MAKING GOD AN ADVERSARY

MAKING GOD AN ADVERSARY

Monday’s Column: Neal At The Cross

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Neal Pollard

The word frequently translated “opposed” and “resist” is a compound word that means to “arrange against” (Zodhiates, np).  It was a military term describing “to set an army in array against, to arrange in battle order” (ibid.). Louw-Nida tell us it means, “to oppose someone, involving not only a psychological attitude but also a corresponding behavior” (491). This word is found in some form five times in the New Testament. Three of the occurrences refer to a person resisting another person, when the Jews in the synagogue of Corinth “resisted” Paul’s teaching about Christ (Acts 18:6), when people resist governing authorities (Rom. 13:2), and when the poor man did not resist his rich oppressor (Jas. 5:6). The other two occurrences both quote the same Old Testament passage, Proverbs 3:34, which speaks of God opposing and resisting a man. What man? Peter and James quote the proverb, writing, “God is opposed to the proud, but gives grace to the humble” (Jas. 4:6; 1 Pet. 5:5). 

Perhaps you have made someone powerful your enemy–the principal at school, the boss at work, or someone else who had the power to make your life unpleasant. If you have, you know how difficult it is to thrive and succeed under such circumstances. But the Bible says it is possible to make God opposed and resistant to you. That’s unparalleled unpleasantness! Thankfully, God tells us what triggers such a response in the omnipotent God.

These two inspired writers could have written that murder, adultery, lust, lying, stealing, greed, or hatred draws His active opposition, but both single out “pride.” It goes with insolence and boastfulness in Romans 1:30, arrogance in 2 Timothy 3:2, and blasphemy and folly in Mark 7:22. Each of those passages reveals a dangerous state of mind that comes from turning away from God. 

Arrogance keeps us from admitting wrong, makes us have an inflated sense of self and a lowered view of others, leads to a feeling of self-importance, and is at the heart a self-centered point of view. All of that will damage earthly relationships, friendships, marriages, with fellow church members, and those we deal with on the job and at school. But, even beyond those negative repercussions, sinful pride makes God an enemy! Think about that. When we allow pride to take root in our lives, God arranges Himself against us. Imaging God in battle order against me conjures an image of the most uneven fight possible. Pride may cause misery and damage in my relationship with others, but more than even that it effects my relationship with Him!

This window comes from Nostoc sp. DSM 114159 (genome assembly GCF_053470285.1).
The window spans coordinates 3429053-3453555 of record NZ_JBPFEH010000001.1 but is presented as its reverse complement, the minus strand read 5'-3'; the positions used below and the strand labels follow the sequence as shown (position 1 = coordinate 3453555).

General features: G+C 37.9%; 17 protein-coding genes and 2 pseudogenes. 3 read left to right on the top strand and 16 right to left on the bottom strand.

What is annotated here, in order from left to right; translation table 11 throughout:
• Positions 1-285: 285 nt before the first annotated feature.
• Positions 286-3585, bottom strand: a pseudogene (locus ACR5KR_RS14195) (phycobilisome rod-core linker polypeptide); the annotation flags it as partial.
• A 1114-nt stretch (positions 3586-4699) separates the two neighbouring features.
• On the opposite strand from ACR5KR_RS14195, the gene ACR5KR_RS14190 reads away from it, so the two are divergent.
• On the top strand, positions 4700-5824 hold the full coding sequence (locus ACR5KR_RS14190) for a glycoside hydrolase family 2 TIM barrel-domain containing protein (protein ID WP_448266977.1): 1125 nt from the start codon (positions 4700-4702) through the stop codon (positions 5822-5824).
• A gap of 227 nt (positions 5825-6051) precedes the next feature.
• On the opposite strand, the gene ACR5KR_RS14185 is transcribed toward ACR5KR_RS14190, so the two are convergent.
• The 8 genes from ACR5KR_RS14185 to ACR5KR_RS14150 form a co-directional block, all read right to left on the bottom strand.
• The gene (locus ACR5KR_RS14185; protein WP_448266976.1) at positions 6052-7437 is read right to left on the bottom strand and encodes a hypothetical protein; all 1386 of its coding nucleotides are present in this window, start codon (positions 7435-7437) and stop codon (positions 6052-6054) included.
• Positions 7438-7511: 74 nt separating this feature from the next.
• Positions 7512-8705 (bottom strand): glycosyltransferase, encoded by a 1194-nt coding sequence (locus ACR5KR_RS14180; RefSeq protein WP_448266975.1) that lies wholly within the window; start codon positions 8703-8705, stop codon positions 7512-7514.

The antidote is the same in both Peter’s and James’ writing–“humility.” Not pretentious, but modest and obedient to His will. It’s being lowly in heart, able to see and admit wrong and guilt, having a fair and realistic view of self that acknowledges when we are wrong. Is it easy? No! Is it fun? Not at all. But, when we actively work at being humble and eradicating pride, God will fight for us and not against us. I get to decide which way I want it! 

It is our custom for the elders to give the parents of our newborns a Bible. No wonder God uses children to illustrate humility! Here is just the latest couple of presentations, with several more to come in ’21!

Blessings

Blessings

Wednesday’s Column: Third’s Words

gary and chelsea

Gary Pollard

How does Jesus feel about us? He created us, became human, and let us kill Him so He could make a new deal with us (Heb. 9.15-17). Most disregard Him, many are outright hostile. How could He love us at all? Because we know how most view God, it’s easy to lump ourselves into the same group as the hostiles.